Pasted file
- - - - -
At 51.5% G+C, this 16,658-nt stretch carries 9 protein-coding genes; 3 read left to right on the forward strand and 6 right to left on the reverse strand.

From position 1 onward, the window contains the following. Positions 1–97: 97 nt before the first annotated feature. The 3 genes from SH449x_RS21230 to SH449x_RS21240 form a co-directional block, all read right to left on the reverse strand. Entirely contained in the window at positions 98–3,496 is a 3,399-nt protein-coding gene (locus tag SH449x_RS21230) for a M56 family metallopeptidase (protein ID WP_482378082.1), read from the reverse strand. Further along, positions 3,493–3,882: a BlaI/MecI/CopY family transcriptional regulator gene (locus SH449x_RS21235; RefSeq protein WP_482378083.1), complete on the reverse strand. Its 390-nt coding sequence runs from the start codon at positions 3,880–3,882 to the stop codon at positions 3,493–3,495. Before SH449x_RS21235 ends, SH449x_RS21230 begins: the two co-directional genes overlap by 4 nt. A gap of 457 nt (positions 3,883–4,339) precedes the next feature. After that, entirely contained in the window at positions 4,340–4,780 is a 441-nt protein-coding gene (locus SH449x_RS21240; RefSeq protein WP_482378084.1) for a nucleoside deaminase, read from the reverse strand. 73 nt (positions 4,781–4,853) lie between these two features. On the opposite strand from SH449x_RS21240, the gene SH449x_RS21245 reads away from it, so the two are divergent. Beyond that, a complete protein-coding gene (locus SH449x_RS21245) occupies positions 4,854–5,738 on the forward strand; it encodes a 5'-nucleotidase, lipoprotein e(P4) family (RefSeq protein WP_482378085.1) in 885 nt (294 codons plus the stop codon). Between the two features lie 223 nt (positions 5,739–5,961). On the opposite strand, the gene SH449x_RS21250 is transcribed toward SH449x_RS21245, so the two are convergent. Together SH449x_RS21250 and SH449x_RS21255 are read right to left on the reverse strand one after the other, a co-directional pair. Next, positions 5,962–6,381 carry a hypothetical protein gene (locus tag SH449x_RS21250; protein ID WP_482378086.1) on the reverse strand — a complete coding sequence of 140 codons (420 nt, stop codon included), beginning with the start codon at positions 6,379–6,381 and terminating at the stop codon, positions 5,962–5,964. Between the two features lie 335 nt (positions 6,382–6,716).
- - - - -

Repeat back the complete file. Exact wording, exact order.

At 51.5% G+C, this 16,658-nt stretch carries 9 protein-coding genes; 3 read left to right on the forward strand and 6 right to left on the reverse strand.

From position 1 onward, the window contains the following. Positions 1–97: 97 nt before the first annotated feature. The 3 genes from SH449x_RS21230 to SH449x_RS21240 form a co-directional block, all read right to left on the reverse strand. Entirely contained in the window at positions 98–3,496 is a 3,399-nt protein-coding gene (locus tag SH449x_RS21230) for a M56 family metallopeptidase (protein ID WP_482378082.1), read from the reverse strand. Further along, positions 3,493–3,882: a BlaI/MecI/CopY family transcriptional regulator gene (locus SH449x_RS21235; RefSeq protein WP_482378083.1), complete on the reverse strand. Its 390-nt coding sequence runs from the start codon at positions 3,880–3,882 to the stop codon at positions 3,493–3,495. Before SH449x_RS21235 ends, SH449x_RS21230 begins: the two co-directional genes overlap by 4 nt. A gap of 457 nt (positions 3,883–4,339) precedes the next feature. After that, entirely contained in the window at positions 4,340–4,780 is a 441-nt protein-coding gene (locus SH449x_RS21240; RefSeq protein WP_482378084.1) for a nucleoside deaminase, read from the reverse strand. 73 nt (positions 4,781–4,853) lie between these two features. On the opposite strand from SH449x_RS21240, the gene SH449x_RS21245 reads away from it, so the two are divergent. Beyond that, a complete protein-coding gene (locus SH449x_RS21245) occupies positions 4,854–5,738 on the forward strand; it encodes a 5'-nucleotidase, lipoprotein e(P4) family (RefSeq protein WP_482378085.1) in 885 nt (294 codons plus the stop codon). Between the two features lie 223 nt (positions 5,739–5,961). On the opposite strand, the gene SH449x_RS21250 is transcribed toward SH449x_RS21245, so the two are convergent. Together SH449x_RS21250 and SH449x_RS21255 are read right to left on the reverse strand one after the other, a co-directional pair. Next, positions 5,962–6,381 carry a hypothetical protein gene (locus tag SH449x_RS21250; protein ID WP_482378086.1) on the reverse strand — a complete coding sequence of 140 codons (420 nt, stop codon included), beginning with the start codon at positions 6,379–6,381 and terminating at the stop codon, positions 5,962–5,964. Between the two features lie 335 nt (positions 6,382–6,716).